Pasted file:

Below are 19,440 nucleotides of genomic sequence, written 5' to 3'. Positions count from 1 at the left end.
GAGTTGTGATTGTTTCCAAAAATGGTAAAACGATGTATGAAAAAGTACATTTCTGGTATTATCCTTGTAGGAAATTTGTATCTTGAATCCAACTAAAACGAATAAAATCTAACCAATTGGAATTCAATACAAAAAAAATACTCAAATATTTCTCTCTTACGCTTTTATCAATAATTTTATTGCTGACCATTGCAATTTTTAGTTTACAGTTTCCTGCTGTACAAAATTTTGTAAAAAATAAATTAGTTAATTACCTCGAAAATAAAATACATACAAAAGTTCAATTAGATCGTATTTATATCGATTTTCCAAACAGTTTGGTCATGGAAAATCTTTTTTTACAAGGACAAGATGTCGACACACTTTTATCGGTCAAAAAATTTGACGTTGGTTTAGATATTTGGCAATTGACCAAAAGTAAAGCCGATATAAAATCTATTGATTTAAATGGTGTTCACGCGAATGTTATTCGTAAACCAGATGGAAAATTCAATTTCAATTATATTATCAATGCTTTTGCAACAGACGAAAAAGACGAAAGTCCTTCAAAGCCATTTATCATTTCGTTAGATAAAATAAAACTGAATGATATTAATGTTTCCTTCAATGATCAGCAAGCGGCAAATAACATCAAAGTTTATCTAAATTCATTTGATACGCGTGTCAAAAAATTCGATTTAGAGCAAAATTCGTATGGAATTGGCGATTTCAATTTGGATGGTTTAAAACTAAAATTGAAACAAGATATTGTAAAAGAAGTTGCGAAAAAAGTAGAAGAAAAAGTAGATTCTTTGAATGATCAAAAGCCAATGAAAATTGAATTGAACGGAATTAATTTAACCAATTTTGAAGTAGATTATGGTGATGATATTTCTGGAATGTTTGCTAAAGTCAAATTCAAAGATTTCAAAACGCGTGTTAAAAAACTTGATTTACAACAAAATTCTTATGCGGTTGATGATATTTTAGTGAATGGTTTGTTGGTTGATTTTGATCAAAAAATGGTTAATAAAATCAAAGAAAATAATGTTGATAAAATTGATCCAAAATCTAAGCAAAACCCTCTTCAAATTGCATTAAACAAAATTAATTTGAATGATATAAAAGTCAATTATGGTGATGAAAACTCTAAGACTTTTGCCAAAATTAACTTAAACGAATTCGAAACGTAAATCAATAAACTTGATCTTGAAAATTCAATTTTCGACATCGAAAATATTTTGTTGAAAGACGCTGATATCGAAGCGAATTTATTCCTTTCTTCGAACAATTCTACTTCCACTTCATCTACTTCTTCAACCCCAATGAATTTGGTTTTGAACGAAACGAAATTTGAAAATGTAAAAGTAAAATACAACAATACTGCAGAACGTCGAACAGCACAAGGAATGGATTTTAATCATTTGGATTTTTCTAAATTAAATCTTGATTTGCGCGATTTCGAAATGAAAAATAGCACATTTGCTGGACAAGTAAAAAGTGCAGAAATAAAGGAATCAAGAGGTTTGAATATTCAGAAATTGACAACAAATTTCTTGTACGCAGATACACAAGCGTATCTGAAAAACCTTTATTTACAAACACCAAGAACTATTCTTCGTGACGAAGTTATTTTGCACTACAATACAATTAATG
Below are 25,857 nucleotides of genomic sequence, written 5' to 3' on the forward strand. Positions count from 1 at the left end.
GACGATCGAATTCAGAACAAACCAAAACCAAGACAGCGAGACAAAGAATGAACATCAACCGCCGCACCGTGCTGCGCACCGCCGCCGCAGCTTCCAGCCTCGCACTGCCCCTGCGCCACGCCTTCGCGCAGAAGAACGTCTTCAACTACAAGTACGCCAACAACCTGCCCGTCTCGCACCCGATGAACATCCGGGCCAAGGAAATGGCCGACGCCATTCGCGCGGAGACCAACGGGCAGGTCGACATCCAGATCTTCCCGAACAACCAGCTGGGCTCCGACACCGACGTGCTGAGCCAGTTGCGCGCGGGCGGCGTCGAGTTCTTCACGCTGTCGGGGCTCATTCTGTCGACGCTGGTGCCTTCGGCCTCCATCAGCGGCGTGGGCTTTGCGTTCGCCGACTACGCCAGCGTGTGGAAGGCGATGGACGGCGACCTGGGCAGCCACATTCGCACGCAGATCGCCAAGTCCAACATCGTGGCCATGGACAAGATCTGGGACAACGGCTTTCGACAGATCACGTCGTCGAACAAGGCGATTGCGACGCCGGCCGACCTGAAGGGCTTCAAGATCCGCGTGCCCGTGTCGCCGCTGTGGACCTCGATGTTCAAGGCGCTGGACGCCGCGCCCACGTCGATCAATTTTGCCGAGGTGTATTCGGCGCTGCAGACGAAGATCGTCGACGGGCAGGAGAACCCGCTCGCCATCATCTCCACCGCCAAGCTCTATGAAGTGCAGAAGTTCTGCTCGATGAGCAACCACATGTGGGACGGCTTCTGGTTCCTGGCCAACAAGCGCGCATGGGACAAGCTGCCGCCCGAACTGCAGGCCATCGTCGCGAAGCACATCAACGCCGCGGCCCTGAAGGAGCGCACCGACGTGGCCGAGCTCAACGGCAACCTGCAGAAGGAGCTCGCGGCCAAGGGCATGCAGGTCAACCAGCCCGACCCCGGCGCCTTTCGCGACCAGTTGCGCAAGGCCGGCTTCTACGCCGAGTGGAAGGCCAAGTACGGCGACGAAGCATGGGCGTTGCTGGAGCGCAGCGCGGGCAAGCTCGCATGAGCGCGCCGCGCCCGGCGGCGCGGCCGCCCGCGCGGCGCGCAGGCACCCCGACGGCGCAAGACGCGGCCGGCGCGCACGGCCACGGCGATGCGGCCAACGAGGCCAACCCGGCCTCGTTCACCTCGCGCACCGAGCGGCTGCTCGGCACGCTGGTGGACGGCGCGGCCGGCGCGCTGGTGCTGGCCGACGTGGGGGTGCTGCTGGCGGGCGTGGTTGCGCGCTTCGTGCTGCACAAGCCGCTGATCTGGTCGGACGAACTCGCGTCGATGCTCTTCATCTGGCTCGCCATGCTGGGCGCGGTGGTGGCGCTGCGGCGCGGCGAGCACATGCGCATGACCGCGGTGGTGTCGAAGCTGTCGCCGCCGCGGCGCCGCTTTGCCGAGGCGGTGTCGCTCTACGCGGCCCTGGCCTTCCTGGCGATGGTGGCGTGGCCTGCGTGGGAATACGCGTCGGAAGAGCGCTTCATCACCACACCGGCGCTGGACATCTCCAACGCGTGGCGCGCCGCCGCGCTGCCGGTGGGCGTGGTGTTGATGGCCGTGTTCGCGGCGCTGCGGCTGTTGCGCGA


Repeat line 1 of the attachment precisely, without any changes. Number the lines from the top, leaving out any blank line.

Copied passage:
Below are 19,440 nucleotides of genomic sequence, written 5' to 3'. Positions count from 1 at the left end.